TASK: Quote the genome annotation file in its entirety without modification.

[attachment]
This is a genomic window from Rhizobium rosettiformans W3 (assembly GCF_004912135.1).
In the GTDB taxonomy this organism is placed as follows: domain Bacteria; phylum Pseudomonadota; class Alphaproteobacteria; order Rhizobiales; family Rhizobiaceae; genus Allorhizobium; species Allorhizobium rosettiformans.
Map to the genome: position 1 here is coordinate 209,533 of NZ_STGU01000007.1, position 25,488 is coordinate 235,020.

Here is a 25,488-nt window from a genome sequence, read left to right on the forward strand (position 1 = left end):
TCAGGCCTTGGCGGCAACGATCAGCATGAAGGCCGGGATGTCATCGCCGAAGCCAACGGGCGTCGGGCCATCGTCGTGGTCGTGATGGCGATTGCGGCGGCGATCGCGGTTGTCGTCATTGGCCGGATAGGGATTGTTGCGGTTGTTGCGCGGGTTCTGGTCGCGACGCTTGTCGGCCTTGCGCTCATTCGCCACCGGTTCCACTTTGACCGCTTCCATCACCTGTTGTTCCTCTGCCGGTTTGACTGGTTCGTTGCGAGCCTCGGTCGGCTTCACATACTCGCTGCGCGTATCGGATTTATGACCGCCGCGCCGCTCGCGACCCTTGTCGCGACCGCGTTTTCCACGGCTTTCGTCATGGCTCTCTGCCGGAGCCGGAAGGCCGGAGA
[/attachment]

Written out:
This is a genomic window from Rhizobium rosettiformans W3 (assembly GCF_004912135.1).
In the GTDB taxonomy this organism is placed as follows: domain Bacteria; phylum Pseudomonadota; class Alphaproteobacteria; order Rhizobiales; family Rhizobiaceae; genus Allorhizobium; species Allorhizobium rosettiformans.
Map to the genome: position 1 here is coordinate 209,533 of NZ_STGU01000007.1, position 25,488 is coordinate 235,020.

Here is a 25,488-nt window from a genome sequence, read left to right on the forward strand (position 1 = left end):
TCAGGCCTTGGCGGCAACGATCAGCATGAAGGCCGGGATGTCATCGCCGAAGCCAACGGGCGTCGGGCCATCGTCGTGGTCGTGATGGCGATTGCGGCGGCGATCGCGGTTGTCGTCATTGGCCGGATAGGGATTGTTGCGGTTGTTGCGCGGGTTCTGGTCGCGACGCTTGTCGGCCTTGCGCTCATTCGCCACCGGTTCCACTTTGACCGCTTCCATCACCTGTTGTTCCTCTGCCGGTTTGACTGGTTCGTTGCGAGCCTCGGTCGGCTTCACATACTCGCTGCGCGTATCGGATTTATGACCGCCGCGCCGCTCGCGACCCTTGTCGCGACCGCGTTTTCCACGGCTTTCGTCATGGCTCTCTGCCGGAGCCGGAAGGCCGGAGA